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Malo maxima
Scientific classification

Malo maxima is an extremely small and dangerous Irukandji Jellyfish that is known to cause Irukandji Syndrome. It is one of the four species of Malo, along with Malo bella, Malo filipina, and Malo kingi. The Malo maxima was first described in 2005 by Lisa-ann Gershwin, who also described the Malo bella and Malo kingi jellyfish along with over 200 other species of jellyfish. Malo maxima differs from other species of jellyfish in many ways but the most confusing one is that they swim more like fish than jellyfish, however the reason for this is still unknown.


The Malo maxima has a tall, narrow, robust body with a flattened apex and measures to about 5 cm. Even though it is very small, Malo maxima is the largest of the Malo genus. They are also translucent, making them very difficult for the human eye to see easily.

Research from the scientific paper “Early Life History and Metamorphosis in Malo maxima” showed that the metamorphosis of Malo maxima from a sessile (immobile) polyp into a free-swimming medusa took 111 days following fertilization.


Irukandji Jellyfish can be found in oceans all around the world, however Malo maxima can only be found in the tropical western Australian waters, specifically the Broome region. It is believed that Malo maxima have specific habitat preferences considering they tend to live in similar regions. However, there is currently no solid evidence to back up this theory because scientist have still not identified their polys states. The Irukandji Jellyfish does not tend to be close to shore but every now and then they wander into a close proximity to shore. This tends to be the only time humans come into contact with Irukandji Jellyfish unless it is bloom season. The sign that Irukandji Jellyfish are in the area includes sea lice felt in the water and clusters of salps.


The sting and venom

The sting of all Irukandji Jellyfish is believed to cause Irukandji Syndrome and can be potentially fatal, however the sting of the Malo maxima is the most dangerous of the Malo species. Only two types of species have the venom to cause Irukandji syndrome, the Irukandji Jellyfish and the Box Jelly. The Box Jelly is extremely more venomous than the Irukandji Jellyfish. Stings from a Box Jelly are much more fatal than those of an Irukandji Jellyfish, however that does not make Irukandji stings any less dangerous and painful. Irukandji syndrome can cause sweating, anxiety, muscle spasm, severe hypertension and potentially late hypotension and cardiac failure. The sting site has minimal local reaction and does not take effect right away and becomes worse as time goes on. Scientists have just recently figured out how the venom of the Malo maxima affects the heart. The venom causes a concentration-dependent inotropic responses in the left atria of the heart, however it has no effect on the right atria. It appears that the venom does not activate the parasympathetic nervous system, but the sympathetic nervous system. The venom also stimulates the sensory nerve CGRP to release in only the left atria and the resistance arteries. The most effective therapy for Irukandji syndrome seems to be an intravenous infusion of magnesium.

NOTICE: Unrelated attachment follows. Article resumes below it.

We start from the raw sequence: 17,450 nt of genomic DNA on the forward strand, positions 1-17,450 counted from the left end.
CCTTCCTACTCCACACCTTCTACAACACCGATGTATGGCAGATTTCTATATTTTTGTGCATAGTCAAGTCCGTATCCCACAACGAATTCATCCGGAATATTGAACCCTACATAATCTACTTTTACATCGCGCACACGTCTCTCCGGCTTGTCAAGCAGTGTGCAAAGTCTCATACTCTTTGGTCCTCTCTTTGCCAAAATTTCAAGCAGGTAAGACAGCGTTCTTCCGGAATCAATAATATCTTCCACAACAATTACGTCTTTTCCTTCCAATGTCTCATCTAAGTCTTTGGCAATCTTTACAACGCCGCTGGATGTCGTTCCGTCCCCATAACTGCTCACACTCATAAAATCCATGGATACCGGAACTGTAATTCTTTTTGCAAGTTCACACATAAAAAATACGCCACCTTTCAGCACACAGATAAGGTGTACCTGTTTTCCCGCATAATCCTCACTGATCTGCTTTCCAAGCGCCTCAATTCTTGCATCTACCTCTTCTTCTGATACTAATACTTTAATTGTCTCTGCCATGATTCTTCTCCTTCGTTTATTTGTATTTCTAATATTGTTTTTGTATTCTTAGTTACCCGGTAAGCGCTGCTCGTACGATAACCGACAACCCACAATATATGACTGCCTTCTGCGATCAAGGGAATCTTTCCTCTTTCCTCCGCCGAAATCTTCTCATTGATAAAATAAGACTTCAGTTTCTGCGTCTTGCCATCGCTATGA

Australia experiences extreme jellyfish blooms, specifically Irukandji Jellyfish blooms. The Irukandji Jellyfish blooms include Malo maxima as well as the other types of Irukandji. Human activity such as catching fish and pollution are making them a more common occurrence. These blooms take a toll on the ecosystems around them. They also make it difficult for ships to get through and make the water extremely dangerous for divers.

  • Straehler-Pohl, I., Carrette, T., Sleeman, J., Seymour, J., Underwood, A., Carrette, T., & Seymour, J. (2018). Early life history and metamorphosis in Malo maxima Gershwin, 2005 (Carukiidae, Cubozoa, Cnidaria). Plankton and Benthos Research, 13(4), 143–153.
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